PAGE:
Maybe you like to wait and see when it comes to technology. Rather than rush out to buy version 1.0 of a new gadget, you watch how the early adapters get on with things, wait for the company to fix bugs and make upgrades, and then you get onboard. Or maybe it took last year’s skyrocketing cost of gas to make you think seriously about a hybrid car. Either way, with more and more manufacturers bringing hybrids to market, it’s a good time to examine their pros and cons. What’s best for you? For the environment? For your wallet? We’ll help you find the answers, but first, a little background.
What Is a Hybrid?
“Some people still think hybrid cars are some sort of plug-in electric auto,” says Kate McLeod, car expert and author of the newspaper column GirlDriver, USA. “Absolutely not. Hybrids boast two power sources: a regular gasoline engine and an electric motor powered by a super battery.” These components generally work in tandem, though the exact mechanism varies depending on the car. “The Toyota Prius, for example, is considered a ‘full’ hybrid, running solely on electric power until you get up to around 20 miles per hour,” says McLeod.
“Then the gasoline engine takes over. At a stop, the gas engine shuts off. When you hit the accelerator, the electric motor turns on to get the car moving. Anytime you need extra power—say, when climbing a hill—the gas engine gets a boost from the electric motor. The electric motor basically recharges itself by capturing the heat energy generated as you brake. Hence, no plug.”
Hybrid cars increase gas mileage by essentially limiting how much they use the gas engine when accelerating, which is when the car burns the most fuel. This used to be the crux of a pretty simple equation for those interested in saving both money and the environment: Increase the number of miles per gallon of gas, and decrease the amount of gas you’ll use overall, which translates into spending less money and doing your part to keep pollution down. So, what’s changed?
Bigger, Not Better
That metaphorical rumble you hear is the mighty SUV. Hybrid SUVs, like the Toyota Highlander Hybrid or the Lexus RX 400h, work the same way as other hybrids, but they’re skewed in one extremely important area: size. “Part of the way you get good gas mileage with a hybrid is by having a small engine and a light car,” says McLeod. “As a rule, the heavier the car, the lower the mileage,” which is why hybrid SUVs don’t come close to hitting the magic number of 50 miles per gallon that smaller hybrids aim for. Instead, they get about 28 mpg.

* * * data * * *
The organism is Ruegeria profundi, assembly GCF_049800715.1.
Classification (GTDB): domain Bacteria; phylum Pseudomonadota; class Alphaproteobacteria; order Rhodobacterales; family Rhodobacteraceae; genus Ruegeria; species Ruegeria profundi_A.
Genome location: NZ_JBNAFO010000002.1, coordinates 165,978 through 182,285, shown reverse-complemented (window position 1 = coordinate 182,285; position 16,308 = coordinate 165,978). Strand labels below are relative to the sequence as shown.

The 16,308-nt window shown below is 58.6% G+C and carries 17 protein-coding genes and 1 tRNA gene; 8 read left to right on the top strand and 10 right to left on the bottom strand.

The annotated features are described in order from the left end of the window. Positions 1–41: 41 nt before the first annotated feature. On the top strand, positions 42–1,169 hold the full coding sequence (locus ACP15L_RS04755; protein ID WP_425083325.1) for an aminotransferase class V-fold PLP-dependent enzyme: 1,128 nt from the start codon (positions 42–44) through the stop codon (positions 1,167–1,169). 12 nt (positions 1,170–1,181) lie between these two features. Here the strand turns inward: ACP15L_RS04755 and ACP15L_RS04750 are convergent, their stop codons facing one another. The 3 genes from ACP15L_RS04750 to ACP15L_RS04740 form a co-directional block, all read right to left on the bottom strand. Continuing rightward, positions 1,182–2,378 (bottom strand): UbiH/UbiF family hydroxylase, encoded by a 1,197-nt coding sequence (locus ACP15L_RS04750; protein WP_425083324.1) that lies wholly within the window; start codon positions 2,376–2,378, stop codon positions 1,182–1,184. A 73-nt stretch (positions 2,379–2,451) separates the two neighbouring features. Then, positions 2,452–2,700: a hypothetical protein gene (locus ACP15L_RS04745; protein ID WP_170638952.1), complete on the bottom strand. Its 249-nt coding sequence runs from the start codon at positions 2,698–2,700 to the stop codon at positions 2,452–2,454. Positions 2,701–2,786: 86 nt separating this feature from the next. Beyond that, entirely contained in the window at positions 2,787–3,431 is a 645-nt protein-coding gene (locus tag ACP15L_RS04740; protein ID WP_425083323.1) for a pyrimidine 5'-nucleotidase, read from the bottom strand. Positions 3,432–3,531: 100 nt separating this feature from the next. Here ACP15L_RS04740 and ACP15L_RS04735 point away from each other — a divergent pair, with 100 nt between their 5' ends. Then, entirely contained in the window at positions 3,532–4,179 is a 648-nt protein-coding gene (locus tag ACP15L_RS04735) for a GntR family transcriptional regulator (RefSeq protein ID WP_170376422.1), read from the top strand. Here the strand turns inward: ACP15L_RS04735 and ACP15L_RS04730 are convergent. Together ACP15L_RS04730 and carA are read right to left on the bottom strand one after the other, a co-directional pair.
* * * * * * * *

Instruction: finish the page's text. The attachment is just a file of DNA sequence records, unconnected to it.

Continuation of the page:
Sure, that’s better mileage than a regular SUV, but you pay for it—hybrid SUVs cost around $6,000–$8,000 more. They’re not the only ones getting lower gas mileage. While no hybrid actually gets the maximum mpg (mileage tests are done in perfect conditions; in real life, weather, traffic and a heavy foot all affect mileage), some hybrids barely deliver any extra mpg.
Consider the Honda Accord. A May 2005 Consumer Reports article points out that the hybrid version gets 25 mpg, while the original Accord gets 23. So why pay up to $13,000 more for it? Performance. The electric motor adds power when speeding away from a stop.
The Bottom Line
So what, now, is the point of a hybrid car? “Go back a few years, and hybrids were a political statement,” says McLeod. “Owners were emotionally involved in the idea of these cars, seeing them as a solution to pollution, oil lust and global warming.” That part hasn’t changed, and the ranks of hybrids are growing.
McLeod reports that about 200,000 hybrids were sold in 2005, versus 9,350 five years ago. Keep in mind, though: “The only vehicles that are currently able to get very high gas mileage while simultaneously reducing both smog-forming emissions and global-warming emissions are hybrids, when they’re done right,” says Scott Nathanson, national field organizer for the Union of Concerned Scientist’s clean vehicles program.
The environmental dream is being muddied by what Nathanson calls “muscle hybrids”: hybrid SUVs and cars that use their electric motors to produce greater power, not better mileage. Plus their higher sticker prices will likely eat up any money saved at the pump. And don’t count on the government to make up the difference. Though the Energy Policy Act of 2005 included a new incentive plan that offers tax credits to hybrid buyers, the cash you’ll get won’t match the extra zeroes you’d shell out for a hybrid.
Furthermore, while hybrids seem to be extremely reliable cars, with potentially lower maintenance costs because the engine and brakes get less wear, they haven’t existed long enough to establish a baseline. Of particular concern are the battery packs, which, though designed to last from 150,000 to 200,000 miles, could cost as much as $3,000 to replace. Still, Toyota claims that not a single Prius battery has had to be replaced due to wear since the car hit Japan in 1997.
If doing your part for the environment is your top priority, there’s no question that buying a true hybrid is the way to go. Either the Toyota Prius or Honda Insight is still a great choice for reducing emissions and saving gas. But if you can’t manage the price, opt for a small gas-engine car that gets great gas mileage—for instance, the Honda Civic or Toyota Echo, both of which were on Edmunds.com’s list of the 10 most fuel-efficient cars of 2005. You won’t pay the premium price of a full hybrid or have to wait months to get your car, and you’ll get really decent gas mileage with a proven technology. It may be a compromise, but it’s a pretty good one.
Contributing editor Jordana Brown was thrilled to see her Toyota Matrix ranked among 2005’s most fuel-efficient cars.